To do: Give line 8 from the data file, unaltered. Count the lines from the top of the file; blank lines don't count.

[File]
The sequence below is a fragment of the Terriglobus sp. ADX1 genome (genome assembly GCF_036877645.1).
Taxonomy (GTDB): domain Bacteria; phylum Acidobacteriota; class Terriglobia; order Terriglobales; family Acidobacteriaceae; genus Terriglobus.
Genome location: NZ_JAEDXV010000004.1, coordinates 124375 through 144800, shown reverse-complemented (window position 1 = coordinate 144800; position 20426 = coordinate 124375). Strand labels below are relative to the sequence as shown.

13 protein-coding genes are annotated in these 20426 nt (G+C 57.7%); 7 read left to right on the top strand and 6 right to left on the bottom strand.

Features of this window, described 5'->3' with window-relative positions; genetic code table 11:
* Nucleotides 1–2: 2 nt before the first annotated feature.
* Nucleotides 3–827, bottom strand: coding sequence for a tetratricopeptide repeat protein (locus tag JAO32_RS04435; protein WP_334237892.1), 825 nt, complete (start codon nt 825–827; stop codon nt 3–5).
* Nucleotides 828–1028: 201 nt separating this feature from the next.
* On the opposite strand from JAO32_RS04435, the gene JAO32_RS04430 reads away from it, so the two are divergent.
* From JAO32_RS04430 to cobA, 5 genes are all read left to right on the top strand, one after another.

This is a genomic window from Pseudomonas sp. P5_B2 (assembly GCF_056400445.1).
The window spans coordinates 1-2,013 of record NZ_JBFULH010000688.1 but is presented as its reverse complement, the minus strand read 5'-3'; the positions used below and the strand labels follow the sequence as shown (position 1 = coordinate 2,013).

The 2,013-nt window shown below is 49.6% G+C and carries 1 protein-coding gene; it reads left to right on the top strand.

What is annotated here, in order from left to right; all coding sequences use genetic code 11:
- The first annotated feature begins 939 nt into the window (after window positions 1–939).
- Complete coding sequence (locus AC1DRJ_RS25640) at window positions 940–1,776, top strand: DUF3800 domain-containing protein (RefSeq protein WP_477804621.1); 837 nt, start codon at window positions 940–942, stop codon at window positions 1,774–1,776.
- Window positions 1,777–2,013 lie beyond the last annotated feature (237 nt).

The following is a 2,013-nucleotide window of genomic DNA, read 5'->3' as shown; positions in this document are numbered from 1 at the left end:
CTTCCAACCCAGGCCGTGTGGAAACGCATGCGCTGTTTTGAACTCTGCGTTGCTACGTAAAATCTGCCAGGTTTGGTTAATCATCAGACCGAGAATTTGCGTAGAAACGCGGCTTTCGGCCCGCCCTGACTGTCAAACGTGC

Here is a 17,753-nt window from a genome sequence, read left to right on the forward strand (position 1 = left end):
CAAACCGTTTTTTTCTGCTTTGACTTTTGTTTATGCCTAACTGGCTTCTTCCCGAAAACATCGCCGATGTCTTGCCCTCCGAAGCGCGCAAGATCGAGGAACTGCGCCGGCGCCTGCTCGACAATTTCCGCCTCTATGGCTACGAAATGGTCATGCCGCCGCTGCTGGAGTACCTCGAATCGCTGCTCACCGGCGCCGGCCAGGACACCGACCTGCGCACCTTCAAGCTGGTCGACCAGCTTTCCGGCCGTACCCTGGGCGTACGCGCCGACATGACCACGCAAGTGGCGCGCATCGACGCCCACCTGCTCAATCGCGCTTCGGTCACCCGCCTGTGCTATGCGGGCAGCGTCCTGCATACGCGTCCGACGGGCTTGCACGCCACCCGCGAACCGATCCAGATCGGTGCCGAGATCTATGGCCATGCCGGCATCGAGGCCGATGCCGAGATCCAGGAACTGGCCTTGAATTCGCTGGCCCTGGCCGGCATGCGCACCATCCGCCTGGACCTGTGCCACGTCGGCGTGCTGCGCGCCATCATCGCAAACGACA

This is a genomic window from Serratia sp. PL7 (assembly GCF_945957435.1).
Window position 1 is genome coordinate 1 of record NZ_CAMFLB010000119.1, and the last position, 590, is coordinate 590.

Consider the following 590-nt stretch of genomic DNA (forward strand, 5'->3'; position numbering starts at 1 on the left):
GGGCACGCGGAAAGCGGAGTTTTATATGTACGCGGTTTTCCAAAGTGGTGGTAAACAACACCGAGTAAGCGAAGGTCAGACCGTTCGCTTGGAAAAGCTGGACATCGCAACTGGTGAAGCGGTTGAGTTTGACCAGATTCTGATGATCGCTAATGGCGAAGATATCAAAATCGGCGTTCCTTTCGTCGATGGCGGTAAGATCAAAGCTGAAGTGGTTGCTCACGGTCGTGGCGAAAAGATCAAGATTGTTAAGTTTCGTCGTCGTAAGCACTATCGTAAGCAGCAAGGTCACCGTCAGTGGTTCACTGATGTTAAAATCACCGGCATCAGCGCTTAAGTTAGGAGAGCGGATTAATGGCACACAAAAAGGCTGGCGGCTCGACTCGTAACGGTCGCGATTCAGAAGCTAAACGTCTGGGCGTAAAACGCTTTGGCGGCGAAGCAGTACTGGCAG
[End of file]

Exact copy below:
* Nucleotides 828–1028: 201 nt separating this feature from the next.